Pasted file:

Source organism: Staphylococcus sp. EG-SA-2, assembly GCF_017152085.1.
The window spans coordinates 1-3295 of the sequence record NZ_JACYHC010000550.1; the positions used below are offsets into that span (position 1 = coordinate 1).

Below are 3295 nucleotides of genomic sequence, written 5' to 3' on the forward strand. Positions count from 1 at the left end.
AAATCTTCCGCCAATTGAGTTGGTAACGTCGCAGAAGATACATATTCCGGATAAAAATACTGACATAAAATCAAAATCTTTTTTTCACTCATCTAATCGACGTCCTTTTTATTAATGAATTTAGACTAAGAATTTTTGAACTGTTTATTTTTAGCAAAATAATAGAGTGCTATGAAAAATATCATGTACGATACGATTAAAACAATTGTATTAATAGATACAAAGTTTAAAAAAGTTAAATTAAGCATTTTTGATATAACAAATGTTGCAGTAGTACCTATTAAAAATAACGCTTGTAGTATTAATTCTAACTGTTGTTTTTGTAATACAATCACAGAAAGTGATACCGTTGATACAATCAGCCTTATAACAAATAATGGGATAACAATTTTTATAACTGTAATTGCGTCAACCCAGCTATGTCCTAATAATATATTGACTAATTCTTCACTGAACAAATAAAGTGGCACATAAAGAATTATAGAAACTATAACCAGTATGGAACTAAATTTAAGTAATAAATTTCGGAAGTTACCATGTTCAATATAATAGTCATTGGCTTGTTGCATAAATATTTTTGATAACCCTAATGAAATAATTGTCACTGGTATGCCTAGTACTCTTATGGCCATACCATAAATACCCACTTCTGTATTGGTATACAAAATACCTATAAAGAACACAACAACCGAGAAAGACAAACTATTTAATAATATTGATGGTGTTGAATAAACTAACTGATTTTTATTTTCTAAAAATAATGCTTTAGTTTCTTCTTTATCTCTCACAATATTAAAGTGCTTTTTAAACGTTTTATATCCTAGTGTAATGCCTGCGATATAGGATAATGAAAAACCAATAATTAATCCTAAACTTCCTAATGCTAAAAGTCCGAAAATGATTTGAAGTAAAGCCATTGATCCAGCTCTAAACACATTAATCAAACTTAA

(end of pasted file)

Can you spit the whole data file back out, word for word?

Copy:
Source organism: Staphylococcus sp. EG-SA-2, assembly GCF_017152085.1.
The window spans coordinates 1-3295 of the sequence record NZ_JACYHC010000550.1; the positions used below are offsets into that span (position 1 = coordinate 1).

Below are 3295 nucleotides of genomic sequence, written 5' to 3' on the forward strand. Positions count from 1 at the left end.
AAATCTTCCGCCAATTGAGTTGGTAACGTCGCAGAAGATACATATTCCGGATAAAAATACTGACATAAAATCAAAATCTTTTTTTCACTCATCTAATCGACGTCCTTTTTATTAATGAATTTAGACTAAGAATTTTTGAACTGTTTATTTTTAGCAAAATAATAGAGTGCTATGAAAAATATCATGTACGATACGATTAAAACAATTGTATTAATAGATACAAAGTTTAAAAAAGTTAAATTAAGCATTTTTGATATAACAAATGTTGCAGTAGTACCTATTAAAAATAACGCTTGTAGTATTAATTCTAACTGTTGTTTTTGTAATACAATCACAGAAAGTGATACCGTTGATACAATCAGCCTTATAACAAATAATGGGATAACAATTTTTATAACTGTAATTGCGTCAACCCAGCTATGTCCTAATAATATATTGACTAATTCTTCACTGAACAAATAAAGTGGCACATAAAGAATTATAGAAACTATAACCAGTATGGAACTAAATTTAAGTAATAAATTTCGGAAGTTACCATGTTCAATATAATAGTCATTGGCTTGTTGCATAAATATTTTTGATAACCCTAATGAAATAATTGTCACTGGTATGCCTAGTACTCTTATGGCCATACCATAAATACCCACTTCTGTATTGGTATACAAAATACCTATAAAGAACACAACAACCGAGAAAGACAAACTATTTAATAATATTGATGGTGTTGAATAAACTAACTGATTTTTATTTTCTAAAAATAATGCTTTAGTTTCTTCTTTATCTCTCACAATATTAAAGTGCTTTTTAAACGTTTTATATCCTAGTGTAATGCCTGCGATATAGGATAATGAAAAACCAATAATTAATCCTAAACTTCCTAATGCTAAAAGTCCGAAAATGATTTGAAGTAAAGCCATTGATCCAGCTCTAAACACATTAATCAAACTTAA